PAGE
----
My curiosity about chickens began when my friend (and Two-Lane Livin’ columnist) Sue showed me her chicken tractors. See, I didn’t know you could have chickens without the chicken house. A chicken tractor moves around the yard, and (most) remove any requirement for shoveling poop three seasons out of the year.
At one time, Sue had several chicken tractors, but had downsized during a move to two. One day, she asked if I would be interested in taking one of her larger tractors home with me.
That really set the ball rolling.
I told Frank I wanted to go to the livestock sale that Friday. He bucked a little. Seems, here in the country, like cats and dogs, chickens just happen. There’s always someone with extra or one or two they don’t want. Turns out, someone in our community was working to get rid of about 100.
Frank agreed that I could have four.
We went over so I could see what they had…
What they had was about 150 chickens of all breeds and types, mixed and non-mixed. I had no idea what the breeds were, or what I wanted.
“I want brown eggs.” I said.
Now, Sue can reach over and pick up her hens with no problem. She raised them. They know, like and trust her.
But the chickens on the farm we visited we free and independent. We left two pet porters and said we’d be back at dusk.
So, when we went and got the hens, it was dark, and I didn’t see them. Not until the next morning.
Chickens, if not pampered and cared for, stink. So, I immediately (with Sue’s advice) brought my hens back to optimum health.
The first to be named was Pepper. The four hens, as hens do, established a new pecking order among the newly formed flock. She was the loser. Interestingly enough, she also is the most tame. We ‘talk’ to each other, and she will eat out of my hand, although she won’t let me reach out and touch her — yet.
The next one named is the head of the pecking order. Miss Ellembee. Now, I realize that it’s a strange name, but actually it comes from the initial’s of what I first called her – Little Miss B@#$* – L.M.B. See, Ellembee doesn’t like to share, and she complains a lot. Whenever another hen uses the nesting basket to lay an egg, she complains. Whenever someone she doesn’t know comes around, she complains. Whenever another hen tries to each or bathe next to her, she pecks them. Believe me, she has earned her name.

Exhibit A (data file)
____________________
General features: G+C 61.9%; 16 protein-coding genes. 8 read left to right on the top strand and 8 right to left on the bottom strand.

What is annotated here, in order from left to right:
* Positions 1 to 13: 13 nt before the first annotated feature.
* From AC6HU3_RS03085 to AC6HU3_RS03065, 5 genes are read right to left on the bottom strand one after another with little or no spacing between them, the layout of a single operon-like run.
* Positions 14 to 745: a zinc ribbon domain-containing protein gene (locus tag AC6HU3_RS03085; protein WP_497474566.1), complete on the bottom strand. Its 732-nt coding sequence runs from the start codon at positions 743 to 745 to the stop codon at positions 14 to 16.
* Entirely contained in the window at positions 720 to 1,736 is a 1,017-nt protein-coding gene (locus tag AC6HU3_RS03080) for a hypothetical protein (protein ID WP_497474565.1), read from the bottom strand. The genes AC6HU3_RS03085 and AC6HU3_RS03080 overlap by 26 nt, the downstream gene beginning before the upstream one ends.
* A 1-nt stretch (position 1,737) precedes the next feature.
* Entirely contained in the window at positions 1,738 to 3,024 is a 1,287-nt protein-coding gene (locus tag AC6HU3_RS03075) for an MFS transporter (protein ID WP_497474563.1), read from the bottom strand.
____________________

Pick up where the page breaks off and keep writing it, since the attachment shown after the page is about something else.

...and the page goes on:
Dee Dee was next to earn her name. In fact, her full name is Miss Dirty Dancer Prancer. (I know, another weird one.) But, I think Dee Dee is a weird chicken. First off, as I previously mentioned, the hens arrived with a smell. Dee Dee was the worst of them all, and turns out, even when I supplied them with daily access to a DE & Dirt bath (chickens bathe in dirt), Dee Dee wouldn’t bathe.
In addition, when I began letting them free range in the evenings, Dee Dee showed her tendencies to dance and prance and jump around as though some invisible spook was behind her, goosing her. So, she was dirty, and prone to dance and prance.
In all, it was about five weeks before I finally saw her bathe herself. I think the other three hens were as thrilled to see it as I.
The final of the four is Red, and I have yet to get a picture of her in focus to share with you. She’s basically a rusty brown hen, who, never earning a name by her character, was named for her coloring by default.
We’ve been getting about three eggs a day pretty consistently out of our four hens, eggs that most often go to my Mother and Aunt in the city who remember the taste of, but have little access to, farm fresh eggs. Frank and I eat eggs on a regular basis now, many of them pickled.
Feed costs me about $10 a month – much cheaper than a single dog or cat would in that amount of time.
So, there you go. Now you’ve met my ladies. I’ll see if I can get Red to be still long enough to get a focused picture, but I don’t see that happening any time soon.